H M H J D Schoonen

Erasmus Universiteit Rotterdam, Rotterdam, South Holland, Netherlands

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Publications (2)6.16 Total impact

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    ABSTRACT: To determine the content of decision-relevant knowledge needed for informed decision-making about (non-) participation in prenatal screening for Down's syndrome (DS), in order to develop a knowledge questionnaire for routine application in large-scale programme evaluations. A generic list of content domains for knowledge about screening was extracted from the literature. Items reflecting specific knowledge domains were constructed. An expert group of professionals and pregnant women expressed whether domains and items represented decision-relevant information. All presented domains were scored as (very) important. Options when receiving an 'increased probability for DS' test result, the meaning of this result, the aim of the screening, and voluntary nature of the test were scored as most important. The condition being screened for, prevalence, and the screening procedure were scored as relatively less important, with a high amount of expert consensus. A knowledge measure for prenatal screening for DS was developed, based on domains and items acquired by expert consensus. This measure of decision-relevant knowledge can be used in routine, large-scale evaluations of the procedure for offering information about prenatal screening for DS.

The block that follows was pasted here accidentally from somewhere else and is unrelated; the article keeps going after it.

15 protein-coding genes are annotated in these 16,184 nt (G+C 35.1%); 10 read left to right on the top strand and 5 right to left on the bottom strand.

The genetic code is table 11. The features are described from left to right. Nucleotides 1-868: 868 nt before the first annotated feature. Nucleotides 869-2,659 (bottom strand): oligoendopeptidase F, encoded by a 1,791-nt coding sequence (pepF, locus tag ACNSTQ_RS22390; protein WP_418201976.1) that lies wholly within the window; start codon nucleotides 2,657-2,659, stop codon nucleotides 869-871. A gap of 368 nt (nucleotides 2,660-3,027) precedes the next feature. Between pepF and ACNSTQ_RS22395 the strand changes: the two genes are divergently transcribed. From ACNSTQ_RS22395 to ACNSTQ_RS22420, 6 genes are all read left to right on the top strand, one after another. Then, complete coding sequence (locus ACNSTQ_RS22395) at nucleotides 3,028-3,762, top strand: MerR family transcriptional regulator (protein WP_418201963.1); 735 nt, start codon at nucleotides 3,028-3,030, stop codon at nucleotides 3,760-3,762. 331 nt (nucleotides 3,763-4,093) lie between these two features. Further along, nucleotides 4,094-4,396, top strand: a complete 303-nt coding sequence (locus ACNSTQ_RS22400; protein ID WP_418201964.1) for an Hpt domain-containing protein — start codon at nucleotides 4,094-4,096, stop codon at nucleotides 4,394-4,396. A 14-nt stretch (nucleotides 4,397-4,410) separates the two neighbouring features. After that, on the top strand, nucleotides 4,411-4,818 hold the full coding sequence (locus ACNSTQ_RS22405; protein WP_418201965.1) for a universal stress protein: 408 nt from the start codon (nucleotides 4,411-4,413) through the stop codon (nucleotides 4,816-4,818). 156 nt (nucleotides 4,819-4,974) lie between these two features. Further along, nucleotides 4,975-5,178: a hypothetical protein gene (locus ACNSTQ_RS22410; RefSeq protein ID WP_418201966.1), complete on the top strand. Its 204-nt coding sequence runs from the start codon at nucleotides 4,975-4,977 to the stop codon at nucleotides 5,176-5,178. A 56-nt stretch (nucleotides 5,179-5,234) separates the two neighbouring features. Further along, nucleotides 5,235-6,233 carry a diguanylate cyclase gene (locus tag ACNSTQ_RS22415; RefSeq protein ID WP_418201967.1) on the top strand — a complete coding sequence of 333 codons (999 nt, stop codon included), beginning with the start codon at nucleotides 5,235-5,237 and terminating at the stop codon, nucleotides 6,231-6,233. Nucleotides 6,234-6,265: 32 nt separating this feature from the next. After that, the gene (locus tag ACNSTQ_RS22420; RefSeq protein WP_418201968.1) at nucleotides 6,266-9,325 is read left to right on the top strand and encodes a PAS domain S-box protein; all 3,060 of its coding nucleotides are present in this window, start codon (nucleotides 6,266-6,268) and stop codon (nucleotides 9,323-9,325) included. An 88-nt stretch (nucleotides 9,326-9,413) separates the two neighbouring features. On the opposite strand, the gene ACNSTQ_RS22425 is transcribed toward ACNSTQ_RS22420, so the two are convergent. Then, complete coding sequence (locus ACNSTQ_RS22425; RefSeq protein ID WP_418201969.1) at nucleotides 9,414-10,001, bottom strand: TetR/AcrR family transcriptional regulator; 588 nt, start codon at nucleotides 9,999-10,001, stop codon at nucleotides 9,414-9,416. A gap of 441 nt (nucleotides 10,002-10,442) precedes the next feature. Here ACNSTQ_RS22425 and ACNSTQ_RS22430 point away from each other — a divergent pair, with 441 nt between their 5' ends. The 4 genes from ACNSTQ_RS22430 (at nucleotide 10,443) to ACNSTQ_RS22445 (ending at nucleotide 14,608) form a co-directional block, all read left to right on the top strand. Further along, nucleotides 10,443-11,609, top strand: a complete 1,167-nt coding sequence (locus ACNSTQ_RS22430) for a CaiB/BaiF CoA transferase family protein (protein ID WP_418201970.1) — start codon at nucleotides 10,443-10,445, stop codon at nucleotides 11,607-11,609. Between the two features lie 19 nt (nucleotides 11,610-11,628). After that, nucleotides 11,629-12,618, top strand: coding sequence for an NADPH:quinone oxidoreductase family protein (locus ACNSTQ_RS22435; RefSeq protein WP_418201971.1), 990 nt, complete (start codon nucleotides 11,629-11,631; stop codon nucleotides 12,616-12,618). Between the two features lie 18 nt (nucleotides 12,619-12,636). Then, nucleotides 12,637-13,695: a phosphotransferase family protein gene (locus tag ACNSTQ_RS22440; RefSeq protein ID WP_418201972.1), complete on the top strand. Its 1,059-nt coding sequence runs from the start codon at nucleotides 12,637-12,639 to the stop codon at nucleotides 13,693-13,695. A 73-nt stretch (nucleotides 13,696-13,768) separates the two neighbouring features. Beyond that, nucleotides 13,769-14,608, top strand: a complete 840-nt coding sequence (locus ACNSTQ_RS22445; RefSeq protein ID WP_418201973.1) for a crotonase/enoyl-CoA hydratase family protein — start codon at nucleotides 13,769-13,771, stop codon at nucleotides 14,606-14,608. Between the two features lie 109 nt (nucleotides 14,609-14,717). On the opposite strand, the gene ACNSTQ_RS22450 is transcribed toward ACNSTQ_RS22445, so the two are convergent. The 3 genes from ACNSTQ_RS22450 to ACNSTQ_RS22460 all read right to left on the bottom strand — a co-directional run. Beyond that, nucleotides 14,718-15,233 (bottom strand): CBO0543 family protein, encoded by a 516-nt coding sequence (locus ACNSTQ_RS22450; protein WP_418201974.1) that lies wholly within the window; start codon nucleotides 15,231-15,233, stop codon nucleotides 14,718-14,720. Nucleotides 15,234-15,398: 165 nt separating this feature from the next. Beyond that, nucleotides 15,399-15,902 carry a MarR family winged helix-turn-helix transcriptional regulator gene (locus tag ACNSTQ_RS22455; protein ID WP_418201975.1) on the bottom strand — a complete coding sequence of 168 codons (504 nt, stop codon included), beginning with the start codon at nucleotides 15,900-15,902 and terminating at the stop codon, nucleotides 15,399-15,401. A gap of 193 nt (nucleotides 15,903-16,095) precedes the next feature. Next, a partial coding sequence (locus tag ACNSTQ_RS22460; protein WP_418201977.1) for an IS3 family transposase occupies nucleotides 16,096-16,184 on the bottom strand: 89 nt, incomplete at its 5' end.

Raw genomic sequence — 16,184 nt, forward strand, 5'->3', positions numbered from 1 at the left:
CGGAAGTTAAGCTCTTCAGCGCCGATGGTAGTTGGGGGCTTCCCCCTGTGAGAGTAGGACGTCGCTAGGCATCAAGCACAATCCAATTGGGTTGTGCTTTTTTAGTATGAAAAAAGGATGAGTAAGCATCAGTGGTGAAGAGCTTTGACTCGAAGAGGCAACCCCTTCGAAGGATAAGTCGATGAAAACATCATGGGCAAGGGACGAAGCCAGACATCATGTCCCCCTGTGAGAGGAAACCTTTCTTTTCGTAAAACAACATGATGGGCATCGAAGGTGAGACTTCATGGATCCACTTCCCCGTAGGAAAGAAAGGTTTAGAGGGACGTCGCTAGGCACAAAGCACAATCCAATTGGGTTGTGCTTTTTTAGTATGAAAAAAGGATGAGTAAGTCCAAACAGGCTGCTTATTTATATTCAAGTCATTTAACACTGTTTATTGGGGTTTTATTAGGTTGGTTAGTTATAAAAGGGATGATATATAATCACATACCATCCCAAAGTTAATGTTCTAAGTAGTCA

Patient Education and Counseling 08/2011; 84(2):265-70. · 2.60 Impact Factor
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    ABSTRACT: This study had two objectives. The first was to determine the contents of relevant knowledge needed for informed decision-making (IDM) in second-trimester ultrasound screening for fetal anomalies, with the goal of developing a knowledge measure for use in large-scale program evaluations. The second was to compare the contents of decision-relevant knowledge for second-trimester ultrasound screening with those for first-trimester screening for Down syndrome using the combined test. A generic list of content domains for knowledge about screening was extracted from the literature. Items reflecting specific knowledge domains for second-trimester ultrasound screening were constructed. An expert group of professionals and pregnant women expressed whether domains and items represented decision-relevant knowledge. Regarding second-trimester ultrasound screening, the experts scored all knowledge domains as (very) important. The meaning of an abnormal test result, the disorders being screened for, and the purpose of the screening were rated as very important for IDM, along with the voluntary nature of the test. All knowledge domains were included in the final measure. Importance ratings of knowledge domains for first-trimester Down syndrome screening and for second-trimester ultrasound screening were highly correlated (Pearson's r = 0.71). The domain 'consequences of a positive test result' was considered more important in first-trimester Down syndrome screening than in second-trimester ultrasound screening. We have developed a knowledge measure for second-trimester ultrasound screening for fetal anomalies for use in routine, large-scale program evaluations.
    Ultrasound in Obstetrics and Gynecology 12/2010; 37(6):649-57. · 3.56 Impact Factor

Publication Stats

12 Citations
6.16 Total Impact Points

Institutions

  • 2011
    • Erasmus Universiteit Rotterdam
      • Department of Public Health (MGZ)
      Rotterdam, South Holland, Netherlands
  • 2010–2011
    • Erasmus MC
      • Research Group for Public Health
      Rotterdam, South Holland, Netherlands